In 2018, Tianqi paid $4.07 billion for 23.77% of shares in Santiago-based SQM, which holds mining rights in Chile’s Atacama salt flat, a reserve that boasted the world’s biggest lithium output in 2023. Its current stake of about 22.16% makes Tianqi the second-largest shareholder in SQM.

Last year’s earnings statement showed that the Chinese company received about 2.28 billion yuan ($314 million) in SQM dividends, representing a substantial revenue stream. But at the end of last year Tianqi was blindsided by a move that could threaten its future proceeds from Chile’s lucrative lithium deposits.

SQM entered into a provisional deal with Chile’s state-owned copper giant Codelco to operate and develop the Atacama salt flat from 2025 to 2060 through a joint venture. SQM will own 50% minus one share of the joint venture company while Codelco, whose full name is Corporación Nacional Del Cobre de Chile, would own 50% plus 1 share.

The Shenzhen Stock Exchange expressed concern about the implications, asking Tianqi to explain potential countermeasures and to warn investors about related risks. Tianqi said that the parties’ memorandum of understanding and other information about the deal suggest that SQM’s Atacama mining rights would be extended from 2030 to 2060, but after 2031 Codelco would control the core lithium business at the salt flats.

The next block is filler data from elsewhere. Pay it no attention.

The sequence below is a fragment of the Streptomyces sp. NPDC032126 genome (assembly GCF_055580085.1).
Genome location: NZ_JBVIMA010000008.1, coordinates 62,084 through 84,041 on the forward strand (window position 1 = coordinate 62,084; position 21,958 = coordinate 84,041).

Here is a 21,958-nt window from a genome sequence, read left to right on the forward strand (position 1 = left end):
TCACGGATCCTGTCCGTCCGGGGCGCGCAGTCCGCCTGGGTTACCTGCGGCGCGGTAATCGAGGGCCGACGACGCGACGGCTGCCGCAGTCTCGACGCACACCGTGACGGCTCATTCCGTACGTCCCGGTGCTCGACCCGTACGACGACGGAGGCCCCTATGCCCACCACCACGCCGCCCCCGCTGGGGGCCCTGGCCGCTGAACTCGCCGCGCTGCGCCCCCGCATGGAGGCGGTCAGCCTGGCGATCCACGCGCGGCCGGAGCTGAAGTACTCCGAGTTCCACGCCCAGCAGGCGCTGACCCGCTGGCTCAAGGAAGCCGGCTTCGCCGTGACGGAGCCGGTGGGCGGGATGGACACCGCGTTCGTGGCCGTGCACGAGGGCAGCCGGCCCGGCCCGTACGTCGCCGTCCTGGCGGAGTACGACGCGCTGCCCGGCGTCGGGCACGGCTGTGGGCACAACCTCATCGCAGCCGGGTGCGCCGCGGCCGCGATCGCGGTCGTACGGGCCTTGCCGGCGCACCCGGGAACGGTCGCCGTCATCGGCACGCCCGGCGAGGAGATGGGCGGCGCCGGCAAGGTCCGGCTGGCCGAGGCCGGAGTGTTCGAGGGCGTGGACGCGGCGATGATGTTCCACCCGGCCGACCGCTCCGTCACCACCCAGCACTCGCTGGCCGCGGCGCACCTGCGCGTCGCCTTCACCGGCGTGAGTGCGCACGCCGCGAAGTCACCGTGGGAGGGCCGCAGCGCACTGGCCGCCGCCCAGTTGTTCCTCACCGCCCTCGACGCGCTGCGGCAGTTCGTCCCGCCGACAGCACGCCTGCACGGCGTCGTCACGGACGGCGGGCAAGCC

However, Tianqi said it was not able to evaluate the potential impact on its operations or revenues as the Chilean companies’ memorandum of understanding was not legally binding and talks between the two parties are ongoing. The Chinese company has twice requested SQM shareholder meetings to get more information and said it would continue to monitor the situation.

Tianqi’s projected first-quarter results fell short of investment bank forecasts. Daiwa Securities gave the stock an “underperform” rating, saying the adjusted loss in the first quarter was much higher than expected. Morgan Stanley said an outdated pricing mechanism was weighing on gross margin for lithium products and could cause impairment losses, but still gave the stock an “overweight” rating with a target price of HK$52.